A specialised team of Griffith University researchers have partnered with the Allied Health Professions’ Office of Queensland (AHPOQ) to evaluate the training of allied health professionals and support their work in remote and rural areas of Queensland.
The team, led by Griffith’s School of Allied Health Sciences Acting Head Professor Elizabeth Cardell, will assess trainee opportunities through the Allied Health Rural Generalist Pathway for 2020 to 2022.
The Pathway allows allied health trainees to undertake post-graduate education in rural generalist practice to increase the range of services provided in local communities. There are currently 34 rural generalist trainees across eight allied health professions including dietitians, pharmacists and speech pathologists.
Professor Cardell said the evaluation of the Pathway would help create a larger and sustainable rural and remote allied health workforce.
“Working in rural and remote settings is exciting and diverse but has some challenges,” Professor Cardell said.
“Compared to many metropolitan positions, you get to work with a wider range of patients across the lifespan and therefore build skills across the entire range of practice areas in your profession.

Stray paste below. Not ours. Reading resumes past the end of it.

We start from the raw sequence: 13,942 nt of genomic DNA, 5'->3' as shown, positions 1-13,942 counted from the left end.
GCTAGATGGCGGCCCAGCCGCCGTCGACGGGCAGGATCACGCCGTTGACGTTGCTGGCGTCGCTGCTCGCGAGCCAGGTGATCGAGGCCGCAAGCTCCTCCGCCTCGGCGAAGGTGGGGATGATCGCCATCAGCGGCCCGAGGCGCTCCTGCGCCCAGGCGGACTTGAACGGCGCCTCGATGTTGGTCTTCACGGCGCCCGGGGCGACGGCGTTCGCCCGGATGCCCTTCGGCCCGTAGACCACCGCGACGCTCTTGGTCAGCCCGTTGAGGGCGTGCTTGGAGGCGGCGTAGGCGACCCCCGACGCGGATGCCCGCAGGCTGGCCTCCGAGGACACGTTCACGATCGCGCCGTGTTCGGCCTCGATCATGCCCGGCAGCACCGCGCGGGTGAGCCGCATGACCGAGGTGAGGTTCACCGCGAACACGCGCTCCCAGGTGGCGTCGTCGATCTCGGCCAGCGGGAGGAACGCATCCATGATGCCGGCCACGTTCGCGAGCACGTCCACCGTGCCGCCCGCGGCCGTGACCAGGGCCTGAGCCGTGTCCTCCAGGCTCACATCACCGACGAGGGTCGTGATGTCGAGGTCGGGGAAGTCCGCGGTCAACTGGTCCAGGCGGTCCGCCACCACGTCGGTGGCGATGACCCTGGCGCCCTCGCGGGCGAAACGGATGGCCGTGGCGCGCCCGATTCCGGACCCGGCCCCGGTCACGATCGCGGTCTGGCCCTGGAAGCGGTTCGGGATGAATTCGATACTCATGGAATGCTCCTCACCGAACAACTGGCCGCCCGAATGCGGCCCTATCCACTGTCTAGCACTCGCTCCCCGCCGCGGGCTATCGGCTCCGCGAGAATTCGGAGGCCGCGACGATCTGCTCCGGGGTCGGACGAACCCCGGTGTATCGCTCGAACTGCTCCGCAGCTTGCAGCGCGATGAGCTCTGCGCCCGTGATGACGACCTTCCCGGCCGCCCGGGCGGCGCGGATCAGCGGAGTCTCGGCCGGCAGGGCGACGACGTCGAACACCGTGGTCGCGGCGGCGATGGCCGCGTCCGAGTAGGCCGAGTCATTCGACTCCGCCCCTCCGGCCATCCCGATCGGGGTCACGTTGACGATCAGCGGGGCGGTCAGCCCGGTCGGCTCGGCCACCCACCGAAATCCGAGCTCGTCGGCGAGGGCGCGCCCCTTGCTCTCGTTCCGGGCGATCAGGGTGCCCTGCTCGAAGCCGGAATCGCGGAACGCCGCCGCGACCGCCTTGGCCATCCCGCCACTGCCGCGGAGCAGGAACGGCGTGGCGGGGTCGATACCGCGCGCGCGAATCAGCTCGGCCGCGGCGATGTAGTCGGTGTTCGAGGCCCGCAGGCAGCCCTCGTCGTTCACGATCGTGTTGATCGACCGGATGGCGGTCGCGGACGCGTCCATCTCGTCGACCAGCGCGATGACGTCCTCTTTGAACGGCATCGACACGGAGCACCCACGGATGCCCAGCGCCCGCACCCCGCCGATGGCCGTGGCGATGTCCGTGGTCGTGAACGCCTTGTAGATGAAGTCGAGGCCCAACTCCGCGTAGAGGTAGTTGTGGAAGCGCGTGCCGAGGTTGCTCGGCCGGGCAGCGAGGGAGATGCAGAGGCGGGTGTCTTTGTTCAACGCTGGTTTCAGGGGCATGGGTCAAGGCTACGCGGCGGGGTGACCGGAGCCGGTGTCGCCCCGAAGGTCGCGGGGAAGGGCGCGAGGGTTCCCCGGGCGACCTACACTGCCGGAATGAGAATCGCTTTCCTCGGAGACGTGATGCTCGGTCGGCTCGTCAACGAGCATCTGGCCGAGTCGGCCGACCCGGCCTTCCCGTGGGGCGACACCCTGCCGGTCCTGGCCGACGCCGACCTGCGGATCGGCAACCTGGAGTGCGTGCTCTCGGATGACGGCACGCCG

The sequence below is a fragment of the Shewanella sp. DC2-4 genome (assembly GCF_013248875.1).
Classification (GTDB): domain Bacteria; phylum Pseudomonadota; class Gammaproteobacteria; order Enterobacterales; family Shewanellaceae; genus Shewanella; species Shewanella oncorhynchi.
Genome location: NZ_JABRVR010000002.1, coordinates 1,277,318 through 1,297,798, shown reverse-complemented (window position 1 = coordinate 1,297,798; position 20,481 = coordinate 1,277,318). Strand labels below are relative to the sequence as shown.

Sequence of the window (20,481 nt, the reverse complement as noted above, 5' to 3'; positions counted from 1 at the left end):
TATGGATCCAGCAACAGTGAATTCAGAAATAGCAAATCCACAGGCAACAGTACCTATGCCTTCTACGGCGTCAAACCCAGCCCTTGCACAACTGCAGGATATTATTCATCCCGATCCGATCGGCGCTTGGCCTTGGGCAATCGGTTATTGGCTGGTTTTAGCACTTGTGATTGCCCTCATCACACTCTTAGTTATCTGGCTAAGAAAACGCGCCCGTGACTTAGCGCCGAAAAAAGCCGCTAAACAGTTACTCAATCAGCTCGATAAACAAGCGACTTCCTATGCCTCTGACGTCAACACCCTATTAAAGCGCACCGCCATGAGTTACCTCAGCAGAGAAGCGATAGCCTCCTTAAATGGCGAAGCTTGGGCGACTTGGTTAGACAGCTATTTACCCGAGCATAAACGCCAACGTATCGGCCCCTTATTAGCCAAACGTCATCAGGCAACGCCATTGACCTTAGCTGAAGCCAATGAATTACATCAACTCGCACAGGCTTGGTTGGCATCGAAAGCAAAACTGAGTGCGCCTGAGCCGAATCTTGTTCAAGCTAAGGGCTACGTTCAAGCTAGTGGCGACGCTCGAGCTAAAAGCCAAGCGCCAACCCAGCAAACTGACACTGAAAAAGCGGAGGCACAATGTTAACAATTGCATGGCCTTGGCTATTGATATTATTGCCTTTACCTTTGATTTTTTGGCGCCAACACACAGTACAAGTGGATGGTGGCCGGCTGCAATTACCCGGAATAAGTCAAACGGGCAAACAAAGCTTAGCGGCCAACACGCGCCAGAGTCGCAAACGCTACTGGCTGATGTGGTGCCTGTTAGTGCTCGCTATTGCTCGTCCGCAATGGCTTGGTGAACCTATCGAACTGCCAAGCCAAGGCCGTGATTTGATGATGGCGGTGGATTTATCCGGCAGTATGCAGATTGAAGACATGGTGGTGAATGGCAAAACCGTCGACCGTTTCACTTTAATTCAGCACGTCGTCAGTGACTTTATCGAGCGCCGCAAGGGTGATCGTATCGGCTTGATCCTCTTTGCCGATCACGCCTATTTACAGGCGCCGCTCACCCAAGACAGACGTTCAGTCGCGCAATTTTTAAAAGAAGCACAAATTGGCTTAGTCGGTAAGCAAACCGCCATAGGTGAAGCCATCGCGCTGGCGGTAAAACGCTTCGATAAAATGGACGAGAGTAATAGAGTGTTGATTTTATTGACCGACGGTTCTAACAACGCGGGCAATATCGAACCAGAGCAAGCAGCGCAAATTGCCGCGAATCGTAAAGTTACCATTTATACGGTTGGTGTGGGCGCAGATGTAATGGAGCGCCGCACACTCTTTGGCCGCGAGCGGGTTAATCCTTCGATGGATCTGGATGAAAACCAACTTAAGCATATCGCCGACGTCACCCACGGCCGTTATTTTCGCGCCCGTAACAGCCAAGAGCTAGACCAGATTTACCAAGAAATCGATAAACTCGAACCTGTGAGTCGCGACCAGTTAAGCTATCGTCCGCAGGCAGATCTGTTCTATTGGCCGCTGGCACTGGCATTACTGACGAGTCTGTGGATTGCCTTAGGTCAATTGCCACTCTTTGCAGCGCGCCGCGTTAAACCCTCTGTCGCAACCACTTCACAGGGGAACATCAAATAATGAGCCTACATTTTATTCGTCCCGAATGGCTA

“However, there are shortages in the rural and remote health workforce and access to multi-disciplinary teams, as a professional and for consumers, is more limited.
“This is why the Allied Health Rural Generalist Training Pathway is so important.”
“This new evidence will assist us, as educators, to understand how to prepare our Griffith allied health students for working in rural and remote communities.
“We are committed to helping these communities benefit from high-quality education gained at universities and high-quality health services.”
Other members of the Griffith team include Associate Professor Lauren Ball, Dr Christine Randall and Associate Professor Emily Callander, who have expertise in a range of clinical and research disciplines including speech pathology dietetics, rehabilitation counselling, health economics and more.
Professor Cardell said Griffith’s involvement demonstrated the University’s strong relationships with Queensland Health, which has funded the project through a service agreement providing over $300,000.
“We already have strong links through clinical research and practice education, and extensive experience in evaluating education and training outcomes,” she said.
“This new project strengthens the scope of our partnerships, particularly with AHPOQ, and positions us as leaders in evaluating training outcomes and impact from health service delivery initiatives.”
Associate Professor Ball said the evaluation would ensure patient care in rural communities was both high-quality and cost-effective.
“This partnership means we can make sure that we are spending money in the best way possible to get the right outcomes for Queenslanders no matter where they are,” she said.
Queensland Health’s Chief Allied Health Officer Liza-Jane McBride said the pathway acted as an incentive to attract early career allied health professionals to the bush and provided the support and training needed to retain them in their communities.
The Allied Health Rural Generalist Pathway is a key strategy for Queensland Health and has been in operation since 2014.